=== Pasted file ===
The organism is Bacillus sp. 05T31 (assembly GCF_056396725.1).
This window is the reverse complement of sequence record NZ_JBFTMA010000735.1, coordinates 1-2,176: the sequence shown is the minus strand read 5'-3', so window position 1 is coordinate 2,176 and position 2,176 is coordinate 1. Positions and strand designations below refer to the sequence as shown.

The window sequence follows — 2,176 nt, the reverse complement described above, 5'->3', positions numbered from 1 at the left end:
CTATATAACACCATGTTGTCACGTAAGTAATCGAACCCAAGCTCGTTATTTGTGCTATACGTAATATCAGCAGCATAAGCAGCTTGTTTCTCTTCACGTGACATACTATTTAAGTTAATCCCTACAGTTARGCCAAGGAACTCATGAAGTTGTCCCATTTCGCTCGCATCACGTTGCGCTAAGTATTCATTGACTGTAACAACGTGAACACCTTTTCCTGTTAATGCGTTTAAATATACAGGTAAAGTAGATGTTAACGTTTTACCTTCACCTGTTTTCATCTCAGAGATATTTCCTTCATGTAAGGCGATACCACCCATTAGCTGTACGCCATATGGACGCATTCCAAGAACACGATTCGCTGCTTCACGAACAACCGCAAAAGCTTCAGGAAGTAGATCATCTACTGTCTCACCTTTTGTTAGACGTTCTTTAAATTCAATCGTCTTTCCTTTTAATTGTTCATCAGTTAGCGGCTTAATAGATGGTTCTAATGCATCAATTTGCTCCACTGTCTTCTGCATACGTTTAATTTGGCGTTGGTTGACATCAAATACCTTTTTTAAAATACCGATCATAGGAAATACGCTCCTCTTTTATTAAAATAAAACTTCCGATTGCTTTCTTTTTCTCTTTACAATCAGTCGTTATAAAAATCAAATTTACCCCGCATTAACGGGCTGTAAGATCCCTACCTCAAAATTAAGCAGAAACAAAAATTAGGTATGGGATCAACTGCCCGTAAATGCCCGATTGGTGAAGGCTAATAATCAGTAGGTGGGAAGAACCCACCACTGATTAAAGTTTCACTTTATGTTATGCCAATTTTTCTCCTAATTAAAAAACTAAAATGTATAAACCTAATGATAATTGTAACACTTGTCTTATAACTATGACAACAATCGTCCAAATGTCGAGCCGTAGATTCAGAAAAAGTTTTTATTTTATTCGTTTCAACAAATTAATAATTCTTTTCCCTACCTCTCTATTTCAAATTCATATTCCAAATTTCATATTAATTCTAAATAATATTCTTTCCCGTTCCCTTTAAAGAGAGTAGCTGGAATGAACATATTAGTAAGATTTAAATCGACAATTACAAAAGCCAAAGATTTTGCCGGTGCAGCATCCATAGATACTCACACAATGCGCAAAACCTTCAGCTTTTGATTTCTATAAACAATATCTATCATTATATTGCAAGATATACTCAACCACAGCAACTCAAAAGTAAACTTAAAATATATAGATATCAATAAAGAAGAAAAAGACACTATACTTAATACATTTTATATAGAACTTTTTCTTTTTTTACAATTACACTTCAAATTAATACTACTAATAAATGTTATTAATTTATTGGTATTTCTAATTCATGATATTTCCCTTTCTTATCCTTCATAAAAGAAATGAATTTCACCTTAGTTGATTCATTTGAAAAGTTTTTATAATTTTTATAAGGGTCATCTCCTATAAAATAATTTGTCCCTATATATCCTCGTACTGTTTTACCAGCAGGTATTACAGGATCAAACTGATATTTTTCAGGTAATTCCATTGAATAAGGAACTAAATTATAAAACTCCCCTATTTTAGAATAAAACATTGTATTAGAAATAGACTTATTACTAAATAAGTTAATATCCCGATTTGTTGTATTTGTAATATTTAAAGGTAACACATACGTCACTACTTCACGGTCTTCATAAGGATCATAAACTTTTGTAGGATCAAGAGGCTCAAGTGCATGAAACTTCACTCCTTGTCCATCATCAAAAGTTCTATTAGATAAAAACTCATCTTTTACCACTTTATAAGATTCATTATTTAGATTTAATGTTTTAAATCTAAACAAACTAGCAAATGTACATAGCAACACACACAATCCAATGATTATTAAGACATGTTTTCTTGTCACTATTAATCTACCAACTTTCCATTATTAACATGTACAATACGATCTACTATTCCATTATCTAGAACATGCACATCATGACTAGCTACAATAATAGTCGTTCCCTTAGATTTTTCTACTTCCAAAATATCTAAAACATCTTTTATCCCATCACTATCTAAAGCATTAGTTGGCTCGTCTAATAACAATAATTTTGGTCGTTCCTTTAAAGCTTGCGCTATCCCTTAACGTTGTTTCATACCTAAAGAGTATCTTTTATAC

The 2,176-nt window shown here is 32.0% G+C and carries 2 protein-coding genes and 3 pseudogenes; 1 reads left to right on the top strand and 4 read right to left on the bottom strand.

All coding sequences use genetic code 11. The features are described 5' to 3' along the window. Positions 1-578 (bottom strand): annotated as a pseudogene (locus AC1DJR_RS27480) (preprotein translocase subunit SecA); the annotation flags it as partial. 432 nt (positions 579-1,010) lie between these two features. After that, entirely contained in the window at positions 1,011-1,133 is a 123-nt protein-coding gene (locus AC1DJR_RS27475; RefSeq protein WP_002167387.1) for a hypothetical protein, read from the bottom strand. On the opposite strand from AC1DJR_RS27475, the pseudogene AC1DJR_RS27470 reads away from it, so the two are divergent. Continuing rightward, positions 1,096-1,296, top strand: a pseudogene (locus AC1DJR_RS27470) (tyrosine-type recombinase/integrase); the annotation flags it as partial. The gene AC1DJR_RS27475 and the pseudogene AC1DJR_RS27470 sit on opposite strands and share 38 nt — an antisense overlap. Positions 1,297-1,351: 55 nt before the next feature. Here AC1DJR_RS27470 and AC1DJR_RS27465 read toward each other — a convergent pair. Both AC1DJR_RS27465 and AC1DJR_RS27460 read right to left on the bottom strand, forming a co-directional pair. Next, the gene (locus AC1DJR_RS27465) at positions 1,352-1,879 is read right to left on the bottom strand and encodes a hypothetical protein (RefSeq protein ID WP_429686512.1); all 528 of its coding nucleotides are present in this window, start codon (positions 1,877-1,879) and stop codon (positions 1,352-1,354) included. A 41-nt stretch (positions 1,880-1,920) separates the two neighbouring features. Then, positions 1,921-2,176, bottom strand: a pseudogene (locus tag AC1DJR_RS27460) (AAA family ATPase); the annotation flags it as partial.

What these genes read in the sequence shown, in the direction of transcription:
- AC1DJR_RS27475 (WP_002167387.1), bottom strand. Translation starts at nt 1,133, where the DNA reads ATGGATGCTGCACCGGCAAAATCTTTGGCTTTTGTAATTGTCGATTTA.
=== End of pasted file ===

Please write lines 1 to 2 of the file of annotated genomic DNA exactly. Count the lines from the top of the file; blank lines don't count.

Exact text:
The organism is Bacillus sp. 05T31 (assembly GCF_056396725.1).
This window is the reverse complement of sequence record NZ_JBFTMA010000735.1, coordinates 1-2,176: the sequence shown is the minus strand read 5'-3', so window position 1 is coordinate 2,176 and position 2,176 is coordinate 1. Positions and strand designations below refer to the sequence as shown.